By Amanda Wills on Jun 10, 2009

U.N. Calls for Global Ban on Plastic Bags

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Executive Director of the U.N. Environment Program Achim Steiner is advocating a global ban on plastic bags because there is “zero justification for manufacturing them anymore, anywhere,” he says.

Steiner’s comment came from a UNEP report that identifies plastic as the most common form of ocean litter, along with cigarette butts, according to the results of the 2008 International Coastal Cleanup Day.

Photo: Thefourthside.wordpress.com

According to the ACC, more than 830 million pounds of bags and film were recycled nationwide in 2007. Photo: Thefourthside.wordpress.com

“Plastic, the most prevalent component of marine debris, poses hazards because it persists so long in the ocean, degrading into tinier and tinier bits that can be consumed by the smallest marine life at the base of the food web,” the report says.

Currently, San Francisco is the only U.S. city that has completely banned plastic bags. China is also testing the same ban in which retailers distributing plastic bags can be fined up to $1,464.

However, Keith Christman, senior director for the plastics division of the American Chemisty Council (ACC) tells McClatchy Newspapers that most “single-use” plastic bags are often reused.

“A ban on plastic bags could also cause some unintended consequences,” he says referring to the increased demand for paper bags that could double greenhouse emissions and create “a dramatic increase in waste.”

According to the ACC, because plastic grocery bags are lightweight, they require 70 percent less energy to manufacture than paper bags. Also, for every seven trucks needed to deliver paper bags, only one truck is needed for the same number of plastic bags, which reduces emissions and saves energy during transport.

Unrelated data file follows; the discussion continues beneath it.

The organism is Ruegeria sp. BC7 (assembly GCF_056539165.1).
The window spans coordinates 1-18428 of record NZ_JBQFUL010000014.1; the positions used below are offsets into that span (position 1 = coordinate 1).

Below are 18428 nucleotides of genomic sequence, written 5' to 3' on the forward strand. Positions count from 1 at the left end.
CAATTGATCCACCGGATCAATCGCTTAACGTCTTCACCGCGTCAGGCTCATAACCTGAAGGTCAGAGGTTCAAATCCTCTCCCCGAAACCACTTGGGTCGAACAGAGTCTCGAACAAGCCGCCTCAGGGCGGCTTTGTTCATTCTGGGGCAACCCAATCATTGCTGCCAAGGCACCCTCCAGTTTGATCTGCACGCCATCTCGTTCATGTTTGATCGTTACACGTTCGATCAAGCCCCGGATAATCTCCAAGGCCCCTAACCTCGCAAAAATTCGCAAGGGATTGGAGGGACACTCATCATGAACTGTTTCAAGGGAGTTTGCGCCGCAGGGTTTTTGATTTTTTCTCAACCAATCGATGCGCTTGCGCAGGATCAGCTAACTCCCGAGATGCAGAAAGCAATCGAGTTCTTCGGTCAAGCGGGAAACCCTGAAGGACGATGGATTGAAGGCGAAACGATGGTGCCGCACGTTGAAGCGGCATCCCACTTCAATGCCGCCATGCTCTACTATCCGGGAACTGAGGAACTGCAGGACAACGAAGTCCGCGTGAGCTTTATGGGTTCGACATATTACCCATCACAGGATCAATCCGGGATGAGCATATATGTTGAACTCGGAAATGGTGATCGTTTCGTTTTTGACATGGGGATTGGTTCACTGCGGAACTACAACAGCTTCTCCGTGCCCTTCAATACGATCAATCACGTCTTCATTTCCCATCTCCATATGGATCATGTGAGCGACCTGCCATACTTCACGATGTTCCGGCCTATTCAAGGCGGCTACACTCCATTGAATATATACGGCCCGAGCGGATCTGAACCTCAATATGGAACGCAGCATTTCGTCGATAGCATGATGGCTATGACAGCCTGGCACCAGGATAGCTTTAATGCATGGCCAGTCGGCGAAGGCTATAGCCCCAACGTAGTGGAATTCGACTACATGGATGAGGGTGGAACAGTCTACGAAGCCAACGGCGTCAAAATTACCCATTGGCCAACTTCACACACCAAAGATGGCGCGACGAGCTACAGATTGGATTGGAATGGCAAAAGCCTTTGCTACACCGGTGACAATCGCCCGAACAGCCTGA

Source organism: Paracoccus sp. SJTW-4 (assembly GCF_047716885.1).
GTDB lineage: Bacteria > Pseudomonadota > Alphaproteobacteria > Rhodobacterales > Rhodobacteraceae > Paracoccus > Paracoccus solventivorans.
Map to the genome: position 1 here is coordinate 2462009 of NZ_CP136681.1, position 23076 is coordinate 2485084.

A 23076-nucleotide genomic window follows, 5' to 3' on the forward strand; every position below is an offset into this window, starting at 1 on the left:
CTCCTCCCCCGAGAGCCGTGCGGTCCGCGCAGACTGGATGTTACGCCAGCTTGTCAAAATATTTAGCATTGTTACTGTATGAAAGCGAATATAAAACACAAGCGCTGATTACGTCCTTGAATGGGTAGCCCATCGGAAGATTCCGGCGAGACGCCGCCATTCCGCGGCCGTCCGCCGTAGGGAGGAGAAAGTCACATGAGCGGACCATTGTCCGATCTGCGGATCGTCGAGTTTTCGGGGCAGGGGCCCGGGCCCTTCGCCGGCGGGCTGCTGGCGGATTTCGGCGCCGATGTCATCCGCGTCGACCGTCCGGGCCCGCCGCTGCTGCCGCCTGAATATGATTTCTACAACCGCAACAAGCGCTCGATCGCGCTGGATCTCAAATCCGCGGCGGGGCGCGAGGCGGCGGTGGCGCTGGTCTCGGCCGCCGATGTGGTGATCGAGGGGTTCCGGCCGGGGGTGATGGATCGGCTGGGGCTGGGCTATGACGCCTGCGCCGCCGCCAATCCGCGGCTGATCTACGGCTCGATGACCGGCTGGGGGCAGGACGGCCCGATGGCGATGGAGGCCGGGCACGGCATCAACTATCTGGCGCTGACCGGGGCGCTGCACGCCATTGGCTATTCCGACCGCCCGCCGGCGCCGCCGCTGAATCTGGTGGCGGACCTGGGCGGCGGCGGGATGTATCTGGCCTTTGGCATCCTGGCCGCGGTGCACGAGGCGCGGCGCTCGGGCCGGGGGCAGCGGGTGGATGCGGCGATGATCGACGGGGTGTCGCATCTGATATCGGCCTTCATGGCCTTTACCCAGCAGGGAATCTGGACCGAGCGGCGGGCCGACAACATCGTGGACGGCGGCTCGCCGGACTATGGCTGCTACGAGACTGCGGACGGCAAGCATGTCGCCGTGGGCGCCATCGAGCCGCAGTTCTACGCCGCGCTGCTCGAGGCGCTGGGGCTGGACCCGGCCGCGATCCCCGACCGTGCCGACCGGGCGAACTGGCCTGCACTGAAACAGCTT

While a global ban on plastic bags may seem far-fetched, Christman recommends recycling your plastic bags. The ACC is aiming for plastic bags to be manufactured with 40 percent recycled content by 2015, which is expected to reduce waste by 300 million pounds per year.

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Comments

  1. Sandra Bekin says

    The state of South Australia, in Australia, has banned single-use plastic check-out bags from early in 2009. Biodegradible starch-based bags, which look, feel and feel perform like the banned ones, are avaiable for a few cents each at check-outs but people are encouraged to bring their own re-useable shopping bags to the shops.

    Also South Australia has a drink-container deposit system that has been operating for a number of decades. Each drink and flavoured milk container has a 10 cent deposit built into the price which is a refund that can be claimed at rcycling centres.

    This scheme has greatly reduced litter and increased recycling of drink bottles and containers. As well as the purchasers returning them for the refunds, community groups will take them for fundraising and people on low incomes will collect discarded containers to earn extra money. This ensures few drink bottles, cans and containers remain discarded for very long and over 90% are recycled.

  2. Sandra Bekin says

    Kelly Rushing “Now they just need to tackle disposable water bottles.”

    In relation to my previous post, the 10 cent deposit on drink containers applies also to disposable plastic bottles of water, juices and soft drinks. This means most are recycled.

  3. says

    Reducing the use of plastic and paper bags is the goal. Plastic doesn’t biodegrade, it photodegrades, breaking into smaller and smaller pieces, eventually appearing as food to birds and marine life. Paper bags are costly to manufacture (think deforestation) and transport and even the recycled versions use a tremendous amount of resources to produce. The answer is reusable bags. The switch from ‘paper or plastic’ to reusable is simple and fun. Find a bag that you really enjoy using – decorate it and make it a reflection of you. Say ‘No thanks’ to ‘paper or plastic’ TODAY!

  4. says

    Ban bags and bottles! I scuba dive and see this horrible trash floating around in the oceans. I see these death traps (plastic bags) attached to turtles. It’s sad.

    Buy your own cloth bags!

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